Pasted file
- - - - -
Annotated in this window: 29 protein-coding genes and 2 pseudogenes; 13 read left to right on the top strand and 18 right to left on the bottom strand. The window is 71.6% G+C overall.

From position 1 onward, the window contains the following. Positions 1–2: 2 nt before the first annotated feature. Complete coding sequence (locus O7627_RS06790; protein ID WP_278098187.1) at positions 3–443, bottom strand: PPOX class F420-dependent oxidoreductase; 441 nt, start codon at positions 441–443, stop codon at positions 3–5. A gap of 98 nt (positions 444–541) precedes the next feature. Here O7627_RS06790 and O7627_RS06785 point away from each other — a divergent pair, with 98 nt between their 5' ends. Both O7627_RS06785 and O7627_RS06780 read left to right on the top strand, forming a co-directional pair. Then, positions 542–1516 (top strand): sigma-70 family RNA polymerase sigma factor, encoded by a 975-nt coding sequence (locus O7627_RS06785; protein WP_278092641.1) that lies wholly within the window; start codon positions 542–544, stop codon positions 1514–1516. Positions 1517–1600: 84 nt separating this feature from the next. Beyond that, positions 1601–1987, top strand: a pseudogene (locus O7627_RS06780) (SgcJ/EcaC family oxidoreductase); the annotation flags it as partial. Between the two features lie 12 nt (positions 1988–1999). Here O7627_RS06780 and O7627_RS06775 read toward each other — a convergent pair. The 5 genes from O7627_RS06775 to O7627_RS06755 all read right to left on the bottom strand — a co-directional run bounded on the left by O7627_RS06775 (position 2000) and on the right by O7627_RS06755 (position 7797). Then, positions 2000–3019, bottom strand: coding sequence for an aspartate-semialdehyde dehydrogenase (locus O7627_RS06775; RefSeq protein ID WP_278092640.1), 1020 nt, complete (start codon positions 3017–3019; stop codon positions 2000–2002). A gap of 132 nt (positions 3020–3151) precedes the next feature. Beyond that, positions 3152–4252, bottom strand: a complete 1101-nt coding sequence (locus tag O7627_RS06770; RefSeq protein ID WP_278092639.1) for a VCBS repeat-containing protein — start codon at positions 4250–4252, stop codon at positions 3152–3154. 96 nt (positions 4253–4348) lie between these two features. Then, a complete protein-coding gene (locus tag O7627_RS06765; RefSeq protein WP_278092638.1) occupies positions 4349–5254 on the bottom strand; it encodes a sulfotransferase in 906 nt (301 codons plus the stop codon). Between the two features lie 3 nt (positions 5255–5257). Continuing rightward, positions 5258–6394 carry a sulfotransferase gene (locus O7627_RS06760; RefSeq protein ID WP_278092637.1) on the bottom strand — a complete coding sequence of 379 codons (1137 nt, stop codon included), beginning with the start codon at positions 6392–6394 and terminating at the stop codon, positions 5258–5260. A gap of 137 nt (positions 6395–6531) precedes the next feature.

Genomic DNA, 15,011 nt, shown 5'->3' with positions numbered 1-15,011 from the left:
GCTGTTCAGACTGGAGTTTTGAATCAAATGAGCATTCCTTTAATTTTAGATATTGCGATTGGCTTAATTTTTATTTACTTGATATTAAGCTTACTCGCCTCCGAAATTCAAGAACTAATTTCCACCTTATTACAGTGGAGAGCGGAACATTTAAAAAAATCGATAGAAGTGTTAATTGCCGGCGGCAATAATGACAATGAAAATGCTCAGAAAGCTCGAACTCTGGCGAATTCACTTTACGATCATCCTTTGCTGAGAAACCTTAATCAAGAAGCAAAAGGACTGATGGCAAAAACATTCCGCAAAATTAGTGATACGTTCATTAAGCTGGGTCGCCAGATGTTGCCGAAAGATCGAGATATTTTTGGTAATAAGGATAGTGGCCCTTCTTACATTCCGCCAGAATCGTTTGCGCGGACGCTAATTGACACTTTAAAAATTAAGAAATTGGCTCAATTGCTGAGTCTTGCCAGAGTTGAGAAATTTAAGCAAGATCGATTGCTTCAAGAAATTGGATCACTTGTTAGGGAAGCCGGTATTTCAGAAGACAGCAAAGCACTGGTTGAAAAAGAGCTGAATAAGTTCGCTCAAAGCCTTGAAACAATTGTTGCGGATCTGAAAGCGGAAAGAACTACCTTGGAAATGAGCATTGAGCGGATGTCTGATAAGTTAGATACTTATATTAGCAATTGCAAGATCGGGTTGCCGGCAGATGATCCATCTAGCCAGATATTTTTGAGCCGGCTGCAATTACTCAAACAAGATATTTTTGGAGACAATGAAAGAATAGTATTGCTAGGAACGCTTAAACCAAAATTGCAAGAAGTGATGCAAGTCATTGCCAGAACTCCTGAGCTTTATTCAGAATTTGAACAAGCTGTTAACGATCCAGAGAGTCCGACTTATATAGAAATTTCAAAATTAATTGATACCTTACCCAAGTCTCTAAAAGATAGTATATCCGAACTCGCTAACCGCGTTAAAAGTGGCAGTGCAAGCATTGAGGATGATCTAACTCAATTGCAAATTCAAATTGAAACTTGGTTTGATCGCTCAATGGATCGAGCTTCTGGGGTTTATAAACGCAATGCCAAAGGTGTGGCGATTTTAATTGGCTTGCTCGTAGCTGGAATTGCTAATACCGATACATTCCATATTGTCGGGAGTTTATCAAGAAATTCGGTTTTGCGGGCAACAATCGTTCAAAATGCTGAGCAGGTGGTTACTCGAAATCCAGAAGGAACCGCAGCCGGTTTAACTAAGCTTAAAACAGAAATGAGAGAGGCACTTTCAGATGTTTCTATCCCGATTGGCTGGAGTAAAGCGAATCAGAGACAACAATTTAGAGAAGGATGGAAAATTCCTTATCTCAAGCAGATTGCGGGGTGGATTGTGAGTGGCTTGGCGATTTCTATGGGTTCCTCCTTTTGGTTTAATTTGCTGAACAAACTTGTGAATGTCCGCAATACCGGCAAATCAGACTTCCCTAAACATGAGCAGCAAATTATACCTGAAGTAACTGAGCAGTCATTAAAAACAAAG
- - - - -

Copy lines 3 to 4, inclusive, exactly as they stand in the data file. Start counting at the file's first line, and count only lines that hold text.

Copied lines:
Genomic DNA, 15,011 nt, shown 5'->3' with positions numbered 1-15,011 from the left:
GCTGTTCAGACTGGAGTTTTGAATCAAATGAGCATTCCTTTAATTTTAGATATTGCGATTGGCTTAATTTTTATTTACTTGATATTAAGCTTACTCGCCTCCGAAATTCAAGAACTAATTTCCACCTTATTACAGTGGAGAGCGGAACATTTAAAAAAATCGATAGAAGTGTTAATTGCCGGCGGCAATAATGACAATGAAAATGCTCAGAAAGCTCGAACTCTGGCGAATTCACTTTACGATCATCCTTTGCTGAGAAACCTTAATCAAGAAGCAAAAGGACTGATGGCAAAAACATTCCGCAAAATTAGTGATACGTTCATTAAGCTGGGTCGCCAGATGTTGCCGAAAGATCGAGATATTTTTGGTAATAAGGATAGTGGCCCTTCTTACATTCCGCCAGAATCGTTTGCGCGGACGCTAATTGACACTTTAAAAATTAAGAAATTGGCTCAATTGCTGAGTCTTGCCAGAGTTGAGAAATTTAAGCAAGATCGATTGCTTCAAGAAATTGGATCACTTGTTAGGGAAGCCGGTATTTCAGAAGACAGCAAAGCACTGGTTGAAAAAGAGCTGAATAAGTTCGCTCAAAGCCTTGAAACAATTGTTGCGGATCTGAAAGCGGAAAGAACTACCTTGGAAATGAGCATTGAGCGGATGTCTGATAAGTTAGATACTTATATTAGCAATTGCAAGATCGGGTTGCCGGCAGATGATCCATCTAGCCAGATATTTTTGAGCCGGCTGCAATTACTCAAACAAGATATTTTTGGAGACAATGAAAGAATAGTATTGCTAGGAACGCTTAAACCAAAATTGCAAGAAGTGATGCAAGTCATTGCCAGAACTCCTGAGCTTTATTCAGAATTTGAACAAGCTGTTAACGATCCAGAGAGTCCGACTTATATAGAAATTTCAAAATTAATTGATACCTTACCCAAGTCTCTAAAAGATAGTATATCCGAACTCGCTAACCGCGTTAAAAGTGGCAGTGCAAGCATTGAGGATGATCTAACTCAATTGCAAATTCAAATTGAAACTTGGTTTGATCGCTCAATGGATCGAGCTTCTGGGGTTTATAAACGCAATGCCAAAGGTGTGGCGATTTTAATTGGCTTGCTCGTAGCTGGAATTGCTAATACCGATACATTCCATATTGTCGGGAGTTTATCAAGAAATTCGGTTTTGCGGGCAACAATCGTTCAAAATGCTGAGCAGGTGGTTACTCGAAATCCAGAAGGAACCGCAGCCGGTTTAACTAAGCTTAAAACAGAAATGAGAGAGGCACTTTCAGATGTTTCTATCCCGATTGGCTGGAGTAAAGCGAATCAGAGACAACAATTTAGAGAAGGATGGAAAATTCCTTATCTCAAGCAGATTGCGGGGTGGATTGTGAGTGGCTTGGCGATTTCTATGGGTTCCTCCTTTTGGTTTAATTTGCTGAACAAACTTGTGAATGTCCGCAATACCGGCAAATCAGACTTCCCTAAACATGAGCAGCAAATTATACCTGAAGTAACTGAGCAGTCATTAAAAACAAAG